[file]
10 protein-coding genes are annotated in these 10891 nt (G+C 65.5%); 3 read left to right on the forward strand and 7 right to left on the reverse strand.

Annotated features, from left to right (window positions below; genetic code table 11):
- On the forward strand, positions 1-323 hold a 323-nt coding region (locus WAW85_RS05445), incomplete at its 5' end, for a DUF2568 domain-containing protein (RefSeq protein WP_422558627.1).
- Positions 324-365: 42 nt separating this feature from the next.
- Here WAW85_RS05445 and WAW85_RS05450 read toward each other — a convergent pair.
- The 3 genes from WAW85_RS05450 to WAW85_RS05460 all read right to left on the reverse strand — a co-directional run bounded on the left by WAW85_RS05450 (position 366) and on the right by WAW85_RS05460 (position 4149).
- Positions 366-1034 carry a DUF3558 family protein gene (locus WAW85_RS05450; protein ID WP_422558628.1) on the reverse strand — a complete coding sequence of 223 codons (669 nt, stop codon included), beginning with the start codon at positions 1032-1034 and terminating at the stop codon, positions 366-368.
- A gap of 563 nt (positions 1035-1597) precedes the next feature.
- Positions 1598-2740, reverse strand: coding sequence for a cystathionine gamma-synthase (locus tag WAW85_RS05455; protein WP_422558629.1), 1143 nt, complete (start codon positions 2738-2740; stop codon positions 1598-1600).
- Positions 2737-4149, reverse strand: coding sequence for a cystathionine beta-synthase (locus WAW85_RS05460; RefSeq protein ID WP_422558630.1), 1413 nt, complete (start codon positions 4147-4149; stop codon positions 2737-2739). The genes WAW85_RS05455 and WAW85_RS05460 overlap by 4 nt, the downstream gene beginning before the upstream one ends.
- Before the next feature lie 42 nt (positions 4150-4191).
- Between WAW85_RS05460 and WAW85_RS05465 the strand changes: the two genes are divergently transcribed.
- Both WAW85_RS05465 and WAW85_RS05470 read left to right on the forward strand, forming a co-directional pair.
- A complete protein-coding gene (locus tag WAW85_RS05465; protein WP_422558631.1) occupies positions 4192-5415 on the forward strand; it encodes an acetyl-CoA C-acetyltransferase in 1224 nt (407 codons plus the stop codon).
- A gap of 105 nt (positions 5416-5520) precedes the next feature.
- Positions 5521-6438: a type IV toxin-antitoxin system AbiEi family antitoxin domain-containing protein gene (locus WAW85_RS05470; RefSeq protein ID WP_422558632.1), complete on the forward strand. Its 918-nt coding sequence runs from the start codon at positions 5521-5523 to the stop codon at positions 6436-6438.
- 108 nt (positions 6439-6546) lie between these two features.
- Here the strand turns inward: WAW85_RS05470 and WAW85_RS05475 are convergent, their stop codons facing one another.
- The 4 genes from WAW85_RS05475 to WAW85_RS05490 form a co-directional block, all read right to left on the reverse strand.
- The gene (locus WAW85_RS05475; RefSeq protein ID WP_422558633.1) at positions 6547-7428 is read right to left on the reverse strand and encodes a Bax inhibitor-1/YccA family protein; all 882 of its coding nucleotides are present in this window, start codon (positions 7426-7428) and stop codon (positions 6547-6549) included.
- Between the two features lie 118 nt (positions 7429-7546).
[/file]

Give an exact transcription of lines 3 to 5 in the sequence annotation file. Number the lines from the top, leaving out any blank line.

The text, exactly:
- On the forward strand, positions 1-323 hold a 323-nt coding region (locus WAW85_RS05445), incomplete at its 5' end, for a DUF2568 domain-containing protein (RefSeq protein WP_422558627.1).
- Positions 324-365: 42 nt separating this feature from the next.
- Here WAW85_RS05445 and WAW85_RS05450 read toward each other — a convergent pair.